January! One of the three designated months for time-based social media campaigns.
The others, of course, being October (Stoptober) and November (Movember). March to August are pretty much disqualified for not having proper month names anyway, and Christmas has December down. You can’t compete with Christmas.
January is fortunate enough to have two campaigns running concurrently for people who really want to go through radical lifestyle changes during the most depressing part of the year – Dry January (for giving up alcohol) and Veganuary (go vegan for a month!). Whilst some people do take on these challenges for health or ethical reasons, for most it’s a sort of penance to the wild excesses of December in both the booze and meat+cheese departments, and the next best thing to a New Year’s Resolution (because you only have to keep it for a month).
However, recently it seems that unlike Stoptober and Movember, Dry January in particular has been the subject of a certain amount of kickback from brands and consumers alike. It’s possibly just a show of rebellious noncompliance against social trends – it’s cool to pretend to not care about these things now – but you don’t tend to find the same resistance to Stoptober and Movember. It’s very not cool to be pro-prostate or -lung cancer. So why do pubs have no qualms about advertising ‘dry gin’ for Dry January? Weirdly, despite vegans usually being the butt of many a joke, even Veganuary seems to be a lot better marketed and received than Dry January.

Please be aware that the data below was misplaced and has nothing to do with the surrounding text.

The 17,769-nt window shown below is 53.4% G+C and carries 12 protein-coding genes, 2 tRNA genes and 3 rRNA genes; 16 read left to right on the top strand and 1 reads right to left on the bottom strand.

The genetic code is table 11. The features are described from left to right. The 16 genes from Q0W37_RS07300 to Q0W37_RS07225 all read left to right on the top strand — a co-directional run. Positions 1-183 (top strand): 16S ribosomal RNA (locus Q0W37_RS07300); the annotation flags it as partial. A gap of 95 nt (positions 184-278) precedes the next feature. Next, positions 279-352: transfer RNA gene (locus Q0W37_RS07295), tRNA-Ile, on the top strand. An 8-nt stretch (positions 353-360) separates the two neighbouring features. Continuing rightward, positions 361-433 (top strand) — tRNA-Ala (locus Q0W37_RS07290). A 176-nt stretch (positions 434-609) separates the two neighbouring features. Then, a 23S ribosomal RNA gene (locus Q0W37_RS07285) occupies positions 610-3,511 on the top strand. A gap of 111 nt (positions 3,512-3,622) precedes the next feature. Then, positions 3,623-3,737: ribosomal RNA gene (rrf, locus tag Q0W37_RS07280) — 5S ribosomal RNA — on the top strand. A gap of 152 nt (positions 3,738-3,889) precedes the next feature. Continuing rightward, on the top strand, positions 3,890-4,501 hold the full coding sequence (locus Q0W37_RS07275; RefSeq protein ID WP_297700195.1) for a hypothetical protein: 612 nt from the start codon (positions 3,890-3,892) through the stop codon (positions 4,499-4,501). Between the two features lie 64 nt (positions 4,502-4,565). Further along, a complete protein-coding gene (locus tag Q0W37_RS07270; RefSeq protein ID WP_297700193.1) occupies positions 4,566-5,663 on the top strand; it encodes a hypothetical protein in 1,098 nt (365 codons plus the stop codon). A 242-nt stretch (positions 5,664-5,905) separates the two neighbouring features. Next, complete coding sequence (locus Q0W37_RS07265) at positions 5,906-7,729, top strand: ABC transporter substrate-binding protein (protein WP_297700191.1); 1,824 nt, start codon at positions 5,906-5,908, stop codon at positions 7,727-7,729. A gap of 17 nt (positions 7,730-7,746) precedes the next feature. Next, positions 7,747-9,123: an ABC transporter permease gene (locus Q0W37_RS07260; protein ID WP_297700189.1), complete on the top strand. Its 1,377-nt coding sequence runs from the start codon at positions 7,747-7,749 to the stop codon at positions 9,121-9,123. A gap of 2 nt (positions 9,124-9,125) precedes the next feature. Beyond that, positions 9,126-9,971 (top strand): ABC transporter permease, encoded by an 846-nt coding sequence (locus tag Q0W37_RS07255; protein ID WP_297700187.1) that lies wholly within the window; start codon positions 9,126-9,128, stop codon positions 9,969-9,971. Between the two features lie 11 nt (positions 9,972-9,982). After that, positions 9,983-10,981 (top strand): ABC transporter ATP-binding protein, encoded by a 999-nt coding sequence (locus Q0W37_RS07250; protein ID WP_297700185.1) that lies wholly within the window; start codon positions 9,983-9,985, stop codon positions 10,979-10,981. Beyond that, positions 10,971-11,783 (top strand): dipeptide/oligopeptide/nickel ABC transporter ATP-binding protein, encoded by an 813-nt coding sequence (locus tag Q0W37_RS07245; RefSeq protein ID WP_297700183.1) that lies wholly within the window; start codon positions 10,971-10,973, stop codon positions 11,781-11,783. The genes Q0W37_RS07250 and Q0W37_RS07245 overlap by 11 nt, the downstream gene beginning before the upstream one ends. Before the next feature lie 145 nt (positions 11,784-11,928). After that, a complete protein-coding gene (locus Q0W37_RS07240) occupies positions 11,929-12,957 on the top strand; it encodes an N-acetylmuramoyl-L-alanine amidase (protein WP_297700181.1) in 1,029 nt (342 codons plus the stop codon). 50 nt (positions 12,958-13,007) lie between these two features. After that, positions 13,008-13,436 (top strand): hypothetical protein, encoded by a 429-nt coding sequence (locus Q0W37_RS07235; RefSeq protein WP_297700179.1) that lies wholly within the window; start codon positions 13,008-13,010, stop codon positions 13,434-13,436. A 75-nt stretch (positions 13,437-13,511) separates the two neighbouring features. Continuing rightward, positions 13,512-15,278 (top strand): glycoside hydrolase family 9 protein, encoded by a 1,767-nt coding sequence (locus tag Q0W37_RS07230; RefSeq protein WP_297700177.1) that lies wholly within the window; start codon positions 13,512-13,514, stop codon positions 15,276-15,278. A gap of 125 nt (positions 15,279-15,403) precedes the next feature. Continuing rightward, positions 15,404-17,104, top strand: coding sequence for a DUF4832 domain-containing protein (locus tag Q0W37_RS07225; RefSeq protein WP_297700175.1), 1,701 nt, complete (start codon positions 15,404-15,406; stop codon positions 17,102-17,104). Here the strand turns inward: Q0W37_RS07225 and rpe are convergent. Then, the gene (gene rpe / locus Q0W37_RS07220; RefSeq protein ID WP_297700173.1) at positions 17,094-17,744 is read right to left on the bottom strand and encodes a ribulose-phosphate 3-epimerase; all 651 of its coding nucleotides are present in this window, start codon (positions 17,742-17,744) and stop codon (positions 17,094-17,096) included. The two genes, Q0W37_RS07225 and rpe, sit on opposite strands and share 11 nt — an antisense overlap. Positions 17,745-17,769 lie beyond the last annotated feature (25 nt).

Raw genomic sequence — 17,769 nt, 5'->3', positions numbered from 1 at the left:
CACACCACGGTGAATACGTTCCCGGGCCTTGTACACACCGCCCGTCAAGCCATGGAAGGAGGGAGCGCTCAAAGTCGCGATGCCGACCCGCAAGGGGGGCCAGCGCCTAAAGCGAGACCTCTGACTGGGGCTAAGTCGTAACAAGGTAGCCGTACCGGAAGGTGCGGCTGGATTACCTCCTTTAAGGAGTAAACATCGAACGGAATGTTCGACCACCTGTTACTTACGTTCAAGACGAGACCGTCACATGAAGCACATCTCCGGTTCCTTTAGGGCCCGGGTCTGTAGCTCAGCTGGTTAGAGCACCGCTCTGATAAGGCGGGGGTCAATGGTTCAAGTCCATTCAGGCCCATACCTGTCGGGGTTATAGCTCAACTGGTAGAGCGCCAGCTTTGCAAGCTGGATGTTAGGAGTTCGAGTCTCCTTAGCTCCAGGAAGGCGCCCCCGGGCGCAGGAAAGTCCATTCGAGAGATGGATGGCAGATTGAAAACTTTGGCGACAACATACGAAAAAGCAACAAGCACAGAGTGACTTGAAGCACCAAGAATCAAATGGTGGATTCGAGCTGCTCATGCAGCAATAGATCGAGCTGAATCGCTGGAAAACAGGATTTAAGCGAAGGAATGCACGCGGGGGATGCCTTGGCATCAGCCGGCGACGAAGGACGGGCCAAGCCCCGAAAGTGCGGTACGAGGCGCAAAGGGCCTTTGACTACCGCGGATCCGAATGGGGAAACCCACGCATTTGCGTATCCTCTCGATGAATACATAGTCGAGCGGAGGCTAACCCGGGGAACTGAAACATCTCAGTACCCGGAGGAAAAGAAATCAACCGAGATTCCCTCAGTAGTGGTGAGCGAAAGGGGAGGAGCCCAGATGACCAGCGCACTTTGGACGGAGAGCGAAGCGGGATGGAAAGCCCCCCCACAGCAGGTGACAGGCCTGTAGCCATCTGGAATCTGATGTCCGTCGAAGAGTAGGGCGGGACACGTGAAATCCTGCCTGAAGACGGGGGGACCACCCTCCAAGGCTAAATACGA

One reason is that whilst there are plenty of vegan alternatives to meat and dairy products these days (you didn’t miss the Gregg’s drama, did you?), for so many people there isn’t an obvious alternative, on a night you’d normally go to the pub for a drink, other than going to the pub and staring miserably at a glass of coke whilst other people drink around you. Understandably, under this pressure, it’s easy to cave. And with pubs contributing to the mockery of Dry January, you’d feel justified doing so.
So how can Dry January increase participation and – more importantly – dedication to the cause, even if just for a month? There’s no doubt of the health benefits. It’s just that, when pushed, they just aren’t enough to convince people. One solution could be to collaborate with pubs and restaurants to provide more interesting alternatives to alcohol, just like the popularity of Veganuary has with brands that normally serve meat products, like Gregg’s. Enter the mocktail: often expensive, yes, but so is alcohol – and a virgin mojito is much more interesting than a diet coke or a J20. It doesn’t take away from the experience of night out, and it makes you feel less like you’re a kid drinking with the adults as well. 0% alcohol beers and wines need to be brought out of a dusty corner and put in pride of place – advertise those on the sandwich boards, and less of the ‘dry martinis for Dry January’.
Let’s have influencer Instagrams dedicated to no-alcohol recipes, and make it the next health craze. It’ll be fashionable in no time. Then you’ll be the cool, sexy one in the group sipping virgin daiquiris and treating your body like a temple (‘he does yoga too!’) rather than the sad designated driver because ‘you weren’t drinking anyway!’